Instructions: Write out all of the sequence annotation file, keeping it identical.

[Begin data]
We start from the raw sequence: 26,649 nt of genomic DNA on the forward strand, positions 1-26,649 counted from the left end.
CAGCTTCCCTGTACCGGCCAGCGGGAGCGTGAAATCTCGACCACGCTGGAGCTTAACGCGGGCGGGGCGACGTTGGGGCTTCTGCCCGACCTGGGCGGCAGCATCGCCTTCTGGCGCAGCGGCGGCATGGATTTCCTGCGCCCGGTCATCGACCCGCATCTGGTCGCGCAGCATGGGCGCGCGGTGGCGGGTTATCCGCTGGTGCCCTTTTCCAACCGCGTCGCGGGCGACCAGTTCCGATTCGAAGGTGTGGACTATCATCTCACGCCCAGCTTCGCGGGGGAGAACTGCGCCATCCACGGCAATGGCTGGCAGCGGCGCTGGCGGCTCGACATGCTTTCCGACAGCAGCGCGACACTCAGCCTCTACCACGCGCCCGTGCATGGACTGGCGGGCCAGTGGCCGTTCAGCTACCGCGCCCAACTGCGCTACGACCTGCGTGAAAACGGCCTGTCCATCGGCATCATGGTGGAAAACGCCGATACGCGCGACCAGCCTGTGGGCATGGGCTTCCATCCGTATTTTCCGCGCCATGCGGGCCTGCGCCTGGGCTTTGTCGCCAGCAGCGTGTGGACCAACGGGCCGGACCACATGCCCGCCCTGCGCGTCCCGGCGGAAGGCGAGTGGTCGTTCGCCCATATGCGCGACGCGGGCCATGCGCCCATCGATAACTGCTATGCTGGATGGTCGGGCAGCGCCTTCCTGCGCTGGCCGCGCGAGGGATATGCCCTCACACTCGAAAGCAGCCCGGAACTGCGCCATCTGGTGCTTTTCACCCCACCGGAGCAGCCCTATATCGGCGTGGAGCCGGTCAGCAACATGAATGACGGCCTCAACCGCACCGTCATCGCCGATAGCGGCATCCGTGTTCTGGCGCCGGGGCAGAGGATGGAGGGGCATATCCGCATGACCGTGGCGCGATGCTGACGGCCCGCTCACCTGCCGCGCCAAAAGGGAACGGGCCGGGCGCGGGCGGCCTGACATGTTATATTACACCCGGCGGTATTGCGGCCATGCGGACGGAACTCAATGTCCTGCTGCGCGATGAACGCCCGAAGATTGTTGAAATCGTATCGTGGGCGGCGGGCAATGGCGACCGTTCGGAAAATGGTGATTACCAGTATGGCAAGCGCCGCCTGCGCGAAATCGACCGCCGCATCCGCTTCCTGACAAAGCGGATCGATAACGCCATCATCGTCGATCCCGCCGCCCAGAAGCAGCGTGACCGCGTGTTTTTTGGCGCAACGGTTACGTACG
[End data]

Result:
We start from the raw sequence: 26,649 nt of genomic DNA on the forward strand, positions 1-26,649 counted from the left end.
CAGCTTCCCTGTACCGGCCAGCGGGAGCGTGAAATCTCGACCACGCTGGAGCTTAACGCGGGCGGGGCGACGTTGGGGCTTCTGCCCGACCTGGGCGGCAGCATCGCCTTCTGGCGCAGCGGCGGCATGGATTTCCTGCGCCCGGTCATCGACCCGCATCTGGTCGCGCAGCATGGGCGCGCGGTGGCGGGTTATCCGCTGGTGCCCTTTTCCAACCGCGTCGCGGGCGACCAGTTCCGATTCGAAGGTGTGGACTATCATCTCACGCCCAGCTTCGCGGGGGAGAACTGCGCCATCCACGGCAATGGCTGGCAGCGGCGCTGGCGGCTCGACATGCTTTCCGACAGCAGCGCGACACTCAGCCTCTACCACGCGCCCGTGCATGGACTGGCGGGCCAGTGGCCGTTCAGCTACCGCGCCCAACTGCGCTACGACCTGCGTGAAAACGGCCTGTCCATCGGCATCATGGTGGAAAACGCCGATACGCGCGACCAGCCTGTGGGCATGGGCTTCCATCCGTATTTTCCGCGCCATGCGGGCCTGCGCCTGGGCTTTGTCGCCAGCAGCGTGTGGACCAACGGGCCGGACCACATGCCCGCCCTGCGCGTCCCGGCGGAAGGCGAGTGGTCGTTCGCCCATATGCGCGACGCGGGCCATGCGCCCATCGATAACTGCTATGCTGGATGGTCGGGCAGCGCCTTCCTGCGCTGGCCGCGCGAGGGATATGCCCTCACACTCGAAAGCAGCCCGGAACTGCGCCATCTGGTGCTTTTCACCCCACCGGAGCAGCCCTATATCGGCGTGGAGCCGGTCAGCAACATGAATGACGGCCTCAACCGCACCGTCATCGCCGATAGCGGCATCCGTGTTCTGGCGCCGGGGCAGAGGATGGAGGGGCATATCCGCATGACCGTGGCGCGATGCTGACGGCCCGCTCACCTGCCGCGCCAAAAGGGAACGGGCCGGGCGCGGGCGGCCTGACATGTTATATTACACCCGGCGGTATTGCGGCCATGCGGACGGAACTCAATGTCCTGCTGCGCGATGAACGCCCGAAGATTGTTGAAATCGTATCGTGGGCGGCGGGCAATGGCGACCGTTCGGAAAATGGTGATTACCAGTATGGCAAGCGCCGCCTGCGCGAAATCGACCGCCGCATCCGCTTCCTGACAAAGCGGATCGATAACGCCATCATCGTCGATCCCGCCGCCCAGAAGCAGCGTGACCGCGTGTTTTTTGGCGCAACGGTTACGTACG